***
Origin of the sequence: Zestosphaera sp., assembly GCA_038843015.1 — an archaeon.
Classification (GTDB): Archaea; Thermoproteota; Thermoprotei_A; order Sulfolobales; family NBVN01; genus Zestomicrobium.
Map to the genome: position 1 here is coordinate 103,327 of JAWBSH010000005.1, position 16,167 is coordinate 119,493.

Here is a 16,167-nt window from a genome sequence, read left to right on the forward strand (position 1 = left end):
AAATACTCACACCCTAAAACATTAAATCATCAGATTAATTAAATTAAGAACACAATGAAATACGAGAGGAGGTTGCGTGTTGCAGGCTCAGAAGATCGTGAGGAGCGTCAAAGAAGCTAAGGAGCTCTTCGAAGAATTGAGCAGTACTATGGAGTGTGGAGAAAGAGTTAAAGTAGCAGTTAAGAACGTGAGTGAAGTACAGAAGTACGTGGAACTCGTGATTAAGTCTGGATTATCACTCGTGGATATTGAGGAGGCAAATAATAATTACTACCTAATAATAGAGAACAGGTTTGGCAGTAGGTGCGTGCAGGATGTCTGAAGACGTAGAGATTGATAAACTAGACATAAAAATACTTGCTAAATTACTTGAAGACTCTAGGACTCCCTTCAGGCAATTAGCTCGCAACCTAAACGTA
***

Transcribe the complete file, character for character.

Origin of the sequence: Zestosphaera sp., assembly GCA_038843015.1 — an archaeon.
Classification (GTDB): Archaea; Thermoproteota; Thermoprotei_A; order Sulfolobales; family NBVN01; genus Zestomicrobium.
Map to the genome: position 1 here is coordinate 103,327 of JAWBSH010000005.1, position 16,167 is coordinate 119,493.

Here is a 16,167-nt window from a genome sequence, read left to right on the forward strand (position 1 = left end):
AAATACTCACACCCTAAAACATTAAATCATCAGATTAATTAAATTAAGAACACAATGAAATACGAGAGGAGGTTGCGTGTTGCAGGCTCAGAAGATCGTGAGGAGCGTCAAAGAAGCTAAGGAGCTCTTCGAAGAATTGAGCAGTACTATGGAGTGTGGAGAAAGAGTTAAAGTAGCAGTTAAGAACGTGAGTGAAGTACAGAAGTACGTGGAACTCGTGATTAAGTCTGGATTATCACTCGTGGATATTGAGGAGGCAAATAATAATTACTACCTAATAATAGAGAACAGGTTTGGCAGTAGGTGCGTGCAGGATGTCTGAAGACGTAGAGATTGATAAACTAGACATAAAAATACTTGCTAAATTACTTGAAGACTCTAGGACTCCCTTCAGGCAATTAGCTCGCAACCTAAACGTA